The carotid sheath is a condensation of the deep cervical fascia, or fibrous connective tissue of the neck, which surrounds the great vessels of the neck.
It extends from the base of the skull caudally to the first rib on the sternum. More precisely, it starts bilaterally at the level of the oropharynx on the lateral side of the retropharyngeal space, deep to the sternocleidomastoid muscle. It joins the prevertebral fascia medially and communicates inferiorly with the mediastinum.
In this article, we will discuss the anatomy, relations, and contents of the carotid sheath, as well as some clinical aspects related to this structure.
|Definition||Condensation of the deep cervical fascia that forms the vascular compartment of the neck|
|Location||Lateral to the retropharyngeal space on each side of the neck|
|Contents||Common and internal carotid artery, internal jugular vein and vagus nerve (CN X)|
|Function||Protection of the major neurovascular structures it surrounds|
Fascial layers and relations
The deep cervical fascia of the neck has three layers, listed from superficial to deep. The first is known as the investing layer and surrounds the sternocleidomastoid muscle and the trapezius muscle. The second is called the pretracheal fascia and encloses the visceral region of the neck. Lastly, the third fascial layer is the prevertebral fascia and it surrounds the vertebral region of the neck.
The carotid sheath itself is formed by contributions from all three layers of the deep cervical fascia. This sheath encompasses the vascular compartment of the neck.
Posterior to the carotid sheath is the cervical part of the sympathetic trunk which is embedded in the prevertebral fascia.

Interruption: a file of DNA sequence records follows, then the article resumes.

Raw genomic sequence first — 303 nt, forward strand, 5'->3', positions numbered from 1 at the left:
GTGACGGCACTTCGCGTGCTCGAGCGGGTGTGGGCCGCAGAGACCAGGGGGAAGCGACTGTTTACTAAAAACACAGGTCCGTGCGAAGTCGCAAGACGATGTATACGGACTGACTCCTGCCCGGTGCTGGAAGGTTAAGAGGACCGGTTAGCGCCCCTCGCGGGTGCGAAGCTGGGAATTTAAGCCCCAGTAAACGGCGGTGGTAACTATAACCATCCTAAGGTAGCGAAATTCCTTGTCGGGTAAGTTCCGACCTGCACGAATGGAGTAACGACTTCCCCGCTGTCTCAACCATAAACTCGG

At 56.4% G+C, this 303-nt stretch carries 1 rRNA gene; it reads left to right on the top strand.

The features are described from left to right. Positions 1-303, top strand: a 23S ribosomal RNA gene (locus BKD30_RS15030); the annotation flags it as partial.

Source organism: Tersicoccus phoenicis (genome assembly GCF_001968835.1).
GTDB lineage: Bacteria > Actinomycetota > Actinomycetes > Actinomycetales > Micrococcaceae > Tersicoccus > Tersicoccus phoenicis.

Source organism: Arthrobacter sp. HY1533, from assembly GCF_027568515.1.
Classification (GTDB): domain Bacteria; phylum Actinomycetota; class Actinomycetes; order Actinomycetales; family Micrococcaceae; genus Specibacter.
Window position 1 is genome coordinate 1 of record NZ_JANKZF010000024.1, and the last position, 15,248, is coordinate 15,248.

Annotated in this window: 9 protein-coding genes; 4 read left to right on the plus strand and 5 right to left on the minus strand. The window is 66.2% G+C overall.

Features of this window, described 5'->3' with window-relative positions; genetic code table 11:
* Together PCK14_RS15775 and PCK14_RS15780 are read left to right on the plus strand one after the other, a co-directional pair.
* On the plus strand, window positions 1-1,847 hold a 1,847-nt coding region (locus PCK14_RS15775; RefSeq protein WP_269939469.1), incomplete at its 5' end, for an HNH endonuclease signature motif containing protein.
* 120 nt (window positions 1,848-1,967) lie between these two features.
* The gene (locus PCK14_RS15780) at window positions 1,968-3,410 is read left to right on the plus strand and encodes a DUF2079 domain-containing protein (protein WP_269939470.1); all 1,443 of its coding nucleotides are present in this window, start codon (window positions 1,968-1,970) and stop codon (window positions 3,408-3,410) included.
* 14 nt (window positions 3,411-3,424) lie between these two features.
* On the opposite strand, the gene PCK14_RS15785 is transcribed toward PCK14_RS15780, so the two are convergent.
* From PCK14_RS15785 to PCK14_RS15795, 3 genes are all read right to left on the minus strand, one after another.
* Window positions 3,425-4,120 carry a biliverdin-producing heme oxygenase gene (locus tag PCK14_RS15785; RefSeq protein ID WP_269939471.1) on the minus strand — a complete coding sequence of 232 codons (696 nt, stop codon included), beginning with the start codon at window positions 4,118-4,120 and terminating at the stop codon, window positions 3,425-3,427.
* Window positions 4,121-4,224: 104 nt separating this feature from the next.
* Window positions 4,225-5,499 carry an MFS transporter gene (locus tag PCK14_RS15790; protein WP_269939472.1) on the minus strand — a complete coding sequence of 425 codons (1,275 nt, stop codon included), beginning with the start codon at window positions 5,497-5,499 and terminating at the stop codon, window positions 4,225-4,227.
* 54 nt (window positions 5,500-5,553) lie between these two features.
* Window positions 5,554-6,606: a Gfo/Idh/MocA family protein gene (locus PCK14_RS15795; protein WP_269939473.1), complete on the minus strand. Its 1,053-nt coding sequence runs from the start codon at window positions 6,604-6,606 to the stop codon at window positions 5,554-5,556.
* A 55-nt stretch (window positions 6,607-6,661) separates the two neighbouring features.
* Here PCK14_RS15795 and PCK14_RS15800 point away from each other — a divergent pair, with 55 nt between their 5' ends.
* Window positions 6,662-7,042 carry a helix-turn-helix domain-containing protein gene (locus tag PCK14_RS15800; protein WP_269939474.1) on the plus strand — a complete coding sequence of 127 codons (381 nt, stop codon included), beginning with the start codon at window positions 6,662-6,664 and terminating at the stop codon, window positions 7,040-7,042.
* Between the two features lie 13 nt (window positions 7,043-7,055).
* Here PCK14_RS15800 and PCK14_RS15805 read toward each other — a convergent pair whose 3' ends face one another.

The carotid sheath surrounds the following anatomical structures:
- The common carotid artery (CC)
- The internal carotid artery (I See = IC)
- The internal jugular vein (IV)
- The vagus nerve (CN X)
In order to remember this list of the main carotid sheath contents, a popular mnemonic is well worth learning: ‘I See 10CC’s in the IV’ (See list above for correlations).
Pathological conditions that directly affect the carotid sheath are rare. It is much more common to see disorders that affect the contents of the sheath. Vascular disorders, neurological disorders, or lymphatic diseases would affect the sheath and the rest of the contents secondarily.
One scenario however that does involve the sheath is that of an extensive dental infection. The spreading of untreated dental focus can lead to cellulitis within the spaces of the head and neck. Should the fascia of the carotid sheath become involved, the infection could easily spread to the mediastinum and cause mediastinitis or even endocarditis.
Carotid sheath: want to learn more about it?
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